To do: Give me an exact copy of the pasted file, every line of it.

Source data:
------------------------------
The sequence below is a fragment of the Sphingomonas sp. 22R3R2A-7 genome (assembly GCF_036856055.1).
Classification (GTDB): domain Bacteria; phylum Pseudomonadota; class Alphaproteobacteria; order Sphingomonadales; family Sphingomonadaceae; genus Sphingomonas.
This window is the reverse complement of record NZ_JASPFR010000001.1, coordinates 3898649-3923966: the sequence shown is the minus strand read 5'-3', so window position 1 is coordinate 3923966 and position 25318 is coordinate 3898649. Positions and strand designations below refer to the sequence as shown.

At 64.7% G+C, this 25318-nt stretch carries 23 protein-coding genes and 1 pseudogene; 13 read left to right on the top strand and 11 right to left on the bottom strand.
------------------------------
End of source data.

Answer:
The sequence below is a fragment of the Sphingomonas sp. 22R3R2A-7 genome (assembly GCF_036856055.1).
Classification (GTDB): domain Bacteria; phylum Pseudomonadota; class Alphaproteobacteria; order Sphingomonadales; family Sphingomonadaceae; genus Sphingomonas.
This window is the reverse complement of record NZ_JASPFR010000001.1, coordinates 3898649-3923966: the sequence shown is the minus strand read 5'-3', so window position 1 is coordinate 3923966 and position 25318 is coordinate 3898649. Positions and strand designations below refer to the sequence as shown.

At 64.7% G+C, this 25318-nt stretch carries 23 protein-coding genes and 1 pseudogene; 13 read left to right on the top strand and 11 right to left on the bottom strand.